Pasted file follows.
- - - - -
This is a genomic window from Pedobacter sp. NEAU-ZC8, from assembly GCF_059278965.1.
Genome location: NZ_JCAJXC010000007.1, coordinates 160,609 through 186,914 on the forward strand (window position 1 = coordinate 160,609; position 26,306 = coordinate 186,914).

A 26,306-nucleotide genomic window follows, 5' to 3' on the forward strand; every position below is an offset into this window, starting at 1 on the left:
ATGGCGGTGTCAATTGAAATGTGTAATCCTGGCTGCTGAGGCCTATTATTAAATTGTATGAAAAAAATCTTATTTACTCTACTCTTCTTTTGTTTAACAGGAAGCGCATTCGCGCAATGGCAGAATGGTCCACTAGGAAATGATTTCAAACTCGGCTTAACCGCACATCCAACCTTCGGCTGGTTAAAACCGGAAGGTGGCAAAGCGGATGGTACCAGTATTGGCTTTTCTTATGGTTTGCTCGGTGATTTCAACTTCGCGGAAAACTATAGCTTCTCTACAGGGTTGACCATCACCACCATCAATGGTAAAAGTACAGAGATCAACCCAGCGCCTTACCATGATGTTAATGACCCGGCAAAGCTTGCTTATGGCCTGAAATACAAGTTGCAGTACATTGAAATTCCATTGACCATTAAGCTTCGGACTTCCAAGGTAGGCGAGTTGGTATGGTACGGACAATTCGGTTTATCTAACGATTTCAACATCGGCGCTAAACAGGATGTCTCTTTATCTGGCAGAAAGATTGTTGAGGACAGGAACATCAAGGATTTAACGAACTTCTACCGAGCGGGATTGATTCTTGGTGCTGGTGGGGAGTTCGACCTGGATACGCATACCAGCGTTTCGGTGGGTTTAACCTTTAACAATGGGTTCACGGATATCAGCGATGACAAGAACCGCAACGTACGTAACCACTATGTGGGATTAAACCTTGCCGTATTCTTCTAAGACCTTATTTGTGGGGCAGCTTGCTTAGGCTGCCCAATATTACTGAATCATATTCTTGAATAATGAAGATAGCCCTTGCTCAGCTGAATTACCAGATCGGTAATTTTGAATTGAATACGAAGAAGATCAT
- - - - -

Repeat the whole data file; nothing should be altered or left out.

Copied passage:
This is a genomic window from Pedobacter sp. NEAU-ZC8, from assembly GCF_059278965.1.
Genome location: NZ_JCAJXC010000007.1, coordinates 160,609 through 186,914 on the forward strand (window position 1 = coordinate 160,609; position 26,306 = coordinate 186,914).

A 26,306-nucleotide genomic window follows, 5' to 3' on the forward strand; every position below is an offset into this window, starting at 1 on the left:
ATGGCGGTGTCAATTGAAATGTGTAATCCTGGCTGCTGAGGCCTATTATTAAATTGTATGAAAAAAATCTTATTTACTCTACTCTTCTTTTGTTTAACAGGAAGCGCATTCGCGCAATGGCAGAATGGTCCACTAGGAAATGATTTCAAACTCGGCTTAACCGCACATCCAACCTTCGGCTGGTTAAAACCGGAAGGTGGCAAAGCGGATGGTACCAGTATTGGCTTTTCTTATGGTTTGCTCGGTGATTTCAACTTCGCGGAAAACTATAGCTTCTCTACAGGGTTGACCATCACCACCATCAATGGTAAAAGTACAGAGATCAACCCAGCGCCTTACCATGATGTTAATGACCCGGCAAAGCTTGCTTATGGCCTGAAATACAAGTTGCAGTACATTGAAATTCCATTGACCATTAAGCTTCGGACTTCCAAGGTAGGCGAGTTGGTATGGTACGGACAATTCGGTTTATCTAACGATTTCAACATCGGCGCTAAACAGGATGTCTCTTTATCTGGCAGAAAGATTGTTGAGGACAGGAACATCAAGGATTTAACGAACTTCTACCGAGCGGGATTGATTCTTGGTGCTGGTGGGGAGTTCGACCTGGATACGCATACCAGCGTTTCGGTGGGTTTAACCTTTAACAATGGGTTCACGGATATCAGCGATGACAAGAACCGCAACGTACGTAACCACTATGTGGGATTAAACCTTGCCGTATTCTTCTAAGACCTTATTTGTGGGGCAGCTTGCTTAGGCTGCCCAATATTACTGAATCATATTCTTGAATAATGAAGATAGCCCTTGCTCAGCTGAATTACCAGATCGGTAATTTTGAATTGAATACGAAGAAGATCAT